Vietnam by Motorbike: Saigon – Mui Ne

Posted on Posted in Travel Stories, Vietnam

On Monday morning we tied our backpacks to the motorbike, said goodbye to our volunteering place and started our journey across Vietnam. Our first destination was the fishing village Mui Ne that is located at the seaside about 200 kilometers from Saigon. The distance was quite big for us as it was our first trip with a motorbike. We decided to go for it anyway and try to get all the way there. We could always spend a night somewhere on the way if we get too tired.

The first challenge was to get out from busy Saigon to calmer surroundings. We wanted to avoid the big highways as we had read that driving next to the trucks can be quite risky and Highway 1 is the worst road. We decided to choose an alternative route that followed smaller roads and the coast. We found good instructions from Saigon to Mui Ne on Vietnamcoracle. This awesome website offers lots of information about motorcycling in Vietnam and gives several route options.

Before we got out from Saigon, we had to cross a river with Cat Lai ferry. Apparently nobody has managed to build a bridge there. Anyhow, the ferry ride took less than 5 minutes and cost as ridiculously little as 4000 dong (15 cents) so it was alright!  There were some trucks on Highway 51 but as soon as we got to the smaller roads, the landscape started to change more rural and the traffic got calmer.

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We try to start moving as early as we can because during the rainy season the daily rainfalls normally start in the afternoons. We didn’t make it very far though as it started to pour rain already before 11 AM (how come because in Saigon it never rained this early??). Luckily we have proper raincoats and full-face helmets that make driving in the rain much more comfortable compared to the cap helmets that the locals wear. The rain stopped occasionally and started again but most of the time it was bearable.

We stopped a couple of times for coffee and rest in the roadside cafes. You can find these chilled hammock places quite frequently at the roadside so it’s easy to stop when driving gets tiring. The coffee cost 12-15 000 dong (50-65 cents) except that the seller tried to get a little extra from us in the first cafe.

We stopped in one village to have lunch in a local eatery that was full of men playing cards and drinking coffee. Big portions of rice with pork and egg cost only 20 000 dong (90 cents). Everyone was very curious about us and one man came to shake our hands so many times that eventually, the waitress threw him out beating him at the same time… This harmless fellow didn’t bother us but what could we have said to that.

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Vietnamese countryside is very beautiful and after staying in a big city, it was lovely to cruise the empty small roads surrounded by green. We saw rice fields, dragon fruit trees, duck farms and cows and goats wandering at the roadsides.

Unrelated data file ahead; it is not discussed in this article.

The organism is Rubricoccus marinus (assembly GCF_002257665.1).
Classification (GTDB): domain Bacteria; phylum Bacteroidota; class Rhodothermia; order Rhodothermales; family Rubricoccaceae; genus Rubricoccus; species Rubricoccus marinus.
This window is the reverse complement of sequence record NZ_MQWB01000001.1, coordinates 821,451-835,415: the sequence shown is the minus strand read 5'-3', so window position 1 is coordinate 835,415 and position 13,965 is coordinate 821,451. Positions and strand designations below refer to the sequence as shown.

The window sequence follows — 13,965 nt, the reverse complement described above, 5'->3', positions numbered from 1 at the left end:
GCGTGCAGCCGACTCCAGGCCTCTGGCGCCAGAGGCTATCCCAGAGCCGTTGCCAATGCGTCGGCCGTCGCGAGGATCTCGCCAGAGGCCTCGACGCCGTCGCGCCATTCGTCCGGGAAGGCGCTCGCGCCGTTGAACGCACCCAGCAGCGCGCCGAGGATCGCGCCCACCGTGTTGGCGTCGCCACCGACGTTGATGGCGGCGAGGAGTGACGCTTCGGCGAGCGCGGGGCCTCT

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Driving (and reading the map) was quite tiring but Jarkko was managing the motorbike well and the trip was going smoothly. At some point we noticed tough that starting the bike got more and more difficult. We could start it by pushing the bike but the situation worried us a bit.

We were wondering if our motorbiking will be like this if the vehicle breaks down already on the first day.

We had already passed Phu Thuy city and only had about 10 kilometers to our destination. But the motorbike really started to cough and shut down in the hill. We managed to start the bike once more but the engine started to spread smoke so badly that we shut it down and rolled downhill to the nearest repair shop that we luckily had spotted. We were wondering if our motorbiking will be like this if the vehicle breaks down already on the first day.

The bike had run out of oil almost completely and there was smoke coming out even though the oil had been changed just a while ago. The repair guy opened the engine and threw the burnt head gasket away. He left by a scooter to get spare parts and came back after a while. We were sitting in the repair shop for about an hour and waiting for the sentence. Eventually we could start the bike without problems again. The guy changed the head gasket and oil to the bike and the price for the repair was half a million dong which is about $20. Not a crazy amount, supposing of course that the bike will work from now on as long as possible.

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When we got to our destination, we found a nice accommodation in Phan Thiet resort area. We fell into bed and slept over 12 hours. The first day on the motorbike was very eventful, long and a little bit stressful but at the same time very nice! More motorcycling stories are coming soon when we head to the mountains and Dalat so stay tuned.

J&J

 

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